Patients with incomplete colorectal polyp resections were at higher risk for more metachronous neoplasia and advanced neoplasia compared to patients who had a complete polyp resection, a post-hoc analysis suggested.
More neoplastic polyps were found in patients with incomplete resections compared to complete resections (mean 0.8 vs 0.3, P=0.008), and these incomplete segments were at higher risk of containing advanced neoplasia (18% vs 3%, P=0.034), reported Heiko Pohl, MD, MPH, from the VA Medical Center in White River Junction, Vermont, and colleagues.
Risk of metachronous neoplasia was higher in colorectal segments with incomplete resection compared to segments of complete resection (52% vs 23%, respectively, P=0.004), authors wrote in Annals of Internal Medicine.
The greatest independent risk factor linked to metachronous neoplasia was a history of at least one incomplete resection (OR 3.02, 95% CI 1.12-8.17). Increasing age was associated with a greater risk of metachronous neoplasia as well (OR 1.06 per year, 95% CI 1.01-1.10).
“We found that the risk for metachronous neoplasia after incomplete resection was approximately double the risk compared with segments with a previously complete resection,” Pohl and coauthors said.
With growing concerns of colorectal cancer arising from neoplastic polyps, incomplete surgical resection can be preventable. Up to 30% of colorectal cancers found after a colonoscopy can be attributed to incomplete polyp resection, the authors noted. Prior “clinically significant” polyps are of greatest concern.
“These findings are yet another reason for all colonoscopy to be of the highest quality,” David Greenwald, MD, of Mount Sinai Hospital in New York City, told MedPage Today.
“High-quality colonoscopy includes adequate colon preparation, adequate withdrawal time from the cecum to assure identification of all polyps, and complete removal of all identified adenomatous polyps,” said Greenwald, who was not involved with the study.
Researchers assessed the risk for colorectal neoplastic polyps (metachronous neoplasia) forming in colonic segments using colonoscopy after patients experienced a prior incomplete polyp resection. They examined data on 233 participants in the Complete Adenoma Resection (CARE) study who were treated at two medical centers from 2009 to 2012. The follow-up study also considered hyperplastic polyps as sessile serrated polyps if they were at least 10 mm and located proximal to the sigmoid colon.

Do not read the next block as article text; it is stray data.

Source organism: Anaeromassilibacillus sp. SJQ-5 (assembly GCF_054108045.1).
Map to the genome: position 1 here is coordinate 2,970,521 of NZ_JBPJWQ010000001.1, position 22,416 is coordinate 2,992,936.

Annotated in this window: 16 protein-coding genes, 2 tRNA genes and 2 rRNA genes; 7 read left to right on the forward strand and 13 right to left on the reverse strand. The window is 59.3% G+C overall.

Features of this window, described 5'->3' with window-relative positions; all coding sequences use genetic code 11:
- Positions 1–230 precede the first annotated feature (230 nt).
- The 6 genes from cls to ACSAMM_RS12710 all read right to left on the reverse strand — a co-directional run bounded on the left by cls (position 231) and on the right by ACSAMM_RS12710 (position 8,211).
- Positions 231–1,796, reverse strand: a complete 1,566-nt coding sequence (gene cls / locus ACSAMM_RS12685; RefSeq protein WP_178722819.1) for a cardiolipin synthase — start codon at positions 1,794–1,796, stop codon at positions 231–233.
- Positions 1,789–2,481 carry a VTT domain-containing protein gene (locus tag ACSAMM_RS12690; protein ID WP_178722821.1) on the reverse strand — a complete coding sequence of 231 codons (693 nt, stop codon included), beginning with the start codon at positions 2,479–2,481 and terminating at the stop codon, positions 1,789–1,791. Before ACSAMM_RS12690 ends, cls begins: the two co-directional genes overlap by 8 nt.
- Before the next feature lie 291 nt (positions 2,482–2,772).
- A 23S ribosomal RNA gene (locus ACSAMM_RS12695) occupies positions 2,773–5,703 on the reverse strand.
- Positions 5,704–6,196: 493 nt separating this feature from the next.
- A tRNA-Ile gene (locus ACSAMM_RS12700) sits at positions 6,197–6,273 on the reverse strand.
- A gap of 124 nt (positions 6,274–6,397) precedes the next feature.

Participants were included if they had a documented neoplastic colon polyp measuring 5 mm to 20 mm in size, a complete or incomplete resection, and a subsequent colonoscopy. The primary outcome included the proportion of colonic segments containing metachronous neoplasia initially observed by colonoscopy.
Participants were predominantly men (82.5%) with a mean age of 62. Median amount of time to colonoscopy was shorter in patients with incomplete resections (17 months [IQR 12-47] vs 45 months [IQR 35-62]).
There were 32 patients with an incompletely removed study polyp and 134 with completely removed study polyps. Of the 996 polyps available to analyze, 33 segments had any prior incomplete resection of a study polyp, while 181 had prior complete resection of a study polyp. Another 669 segments had no prior neoplastic polyp.
“We estimated that 28% … of segment metachronous neoplasia were attributable to incomplete resection,” the authors noted, with absolute rates between the incomplete and complete segments of 52% and 23%, respectively.
Study limitations included the lack of follow-up completion, which could promote potential bias in patient selection, lack of documented ethnicity, and the potential for more patients with routine colonoscopies to have less thorough examinations than those with a known history of an incomplete resection. One participant could also contribute multiple colonic segments, requiring multiple comparative analyses.
Pohl disclosed conflicts of interest outside of the submitted study, with Boston Scientific, Steris, and Cosmo Pharmaceuticals. Coauthors had nothing to disclose. Views and findings of this study do not represent the U.S. Department of Veterans Affairs.